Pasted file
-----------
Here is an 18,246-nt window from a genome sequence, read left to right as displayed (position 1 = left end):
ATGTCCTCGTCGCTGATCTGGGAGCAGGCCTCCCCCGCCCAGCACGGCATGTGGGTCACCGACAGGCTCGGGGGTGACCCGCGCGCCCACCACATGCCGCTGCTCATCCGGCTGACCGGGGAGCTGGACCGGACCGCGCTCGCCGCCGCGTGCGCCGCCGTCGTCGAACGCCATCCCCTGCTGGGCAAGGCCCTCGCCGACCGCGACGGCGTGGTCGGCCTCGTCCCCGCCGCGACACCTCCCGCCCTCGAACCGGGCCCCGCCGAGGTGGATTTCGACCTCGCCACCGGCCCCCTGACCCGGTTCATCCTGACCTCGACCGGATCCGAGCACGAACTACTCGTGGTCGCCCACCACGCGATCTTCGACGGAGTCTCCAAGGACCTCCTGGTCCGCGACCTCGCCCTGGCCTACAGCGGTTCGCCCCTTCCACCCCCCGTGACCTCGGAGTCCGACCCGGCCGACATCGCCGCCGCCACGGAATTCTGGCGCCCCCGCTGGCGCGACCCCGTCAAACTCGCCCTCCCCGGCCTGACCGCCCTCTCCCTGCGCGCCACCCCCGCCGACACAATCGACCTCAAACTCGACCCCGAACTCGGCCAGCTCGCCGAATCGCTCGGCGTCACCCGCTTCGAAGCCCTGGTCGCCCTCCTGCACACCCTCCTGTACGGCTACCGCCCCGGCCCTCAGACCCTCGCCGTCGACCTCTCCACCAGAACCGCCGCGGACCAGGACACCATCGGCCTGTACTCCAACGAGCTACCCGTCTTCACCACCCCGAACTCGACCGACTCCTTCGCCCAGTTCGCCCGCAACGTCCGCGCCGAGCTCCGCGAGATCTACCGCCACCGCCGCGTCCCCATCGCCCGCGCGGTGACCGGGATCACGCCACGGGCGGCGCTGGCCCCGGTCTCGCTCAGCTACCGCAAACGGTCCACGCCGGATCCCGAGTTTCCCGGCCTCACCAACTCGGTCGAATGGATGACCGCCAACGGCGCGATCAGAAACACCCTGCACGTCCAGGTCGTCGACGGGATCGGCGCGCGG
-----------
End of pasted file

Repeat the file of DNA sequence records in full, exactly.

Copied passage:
Here is an 18,246-nt window from a genome sequence, read left to right as displayed (position 1 = left end):
ATGTCCTCGTCGCTGATCTGGGAGCAGGCCTCCCCCGCCCAGCACGGCATGTGGGTCACCGACAGGCTCGGGGGTGACCCGCGCGCCCACCACATGCCGCTGCTCATCCGGCTGACCGGGGAGCTGGACCGGACCGCGCTCGCCGCCGCGTGCGCCGCCGTCGTCGAACGCCATCCCCTGCTGGGCAAGGCCCTCGCCGACCGCGACGGCGTGGTCGGCCTCGTCCCCGCCGCGACACCTCCCGCCCTCGAACCGGGCCCCGCCGAGGTGGATTTCGACCTCGCCACCGGCCCCCTGACCCGGTTCATCCTGACCTCGACCGGATCCGAGCACGAACTACTCGTGGTCGCCCACCACGCGATCTTCGACGGAGTCTCCAAGGACCTCCTGGTCCGCGACCTCGCCCTGGCCTACAGCGGTTCGCCCCTTCCACCCCCCGTGACCTCGGAGTCCGACCCGGCCGACATCGCCGCCGCCACGGAATTCTGGCGCCCCCGCTGGCGCGACCCCGTCAAACTCGCCCTCCCCGGCCTGACCGCCCTCTCCCTGCGCGCCACCCCCGCCGACACAATCGACCTCAAACTCGACCCCGAACTCGGCCAGCTCGCCGAATCGCTCGGCGTCACCCGCTTCGAAGCCCTGGTCGCCCTCCTGCACACCCTCCTGTACGGCTACCGCCCCGGCCCTCAGACCCTCGCCGTCGACCTCTCCACCAGAACCGCCGCGGACCAGGACACCATCGGCCTGTACTCCAACGAGCTACCCGTCTTCACCACCCCGAACTCGACCGACTCCTTCGCCCAGTTCGCCCGCAACGTCCGCGCCGAGCTCCGCGAGATCTACCGCCACCGCCGCGTCCCCATCGCCCGCGCGGTGACCGGGATCACGCCACGGGCGGCGCTGGCCCCGGTCTCGCTCAGCTACCGCAAACGGTCCACGCCGGATCCCGAGTTTCCCGGCCTCACCAACTCGGTCGAATGGATGACCGCCAACGGCGCGATCAGAAACACCCTGCACGTCCAGGTCGTCGACGGGATCGGCGCGCGG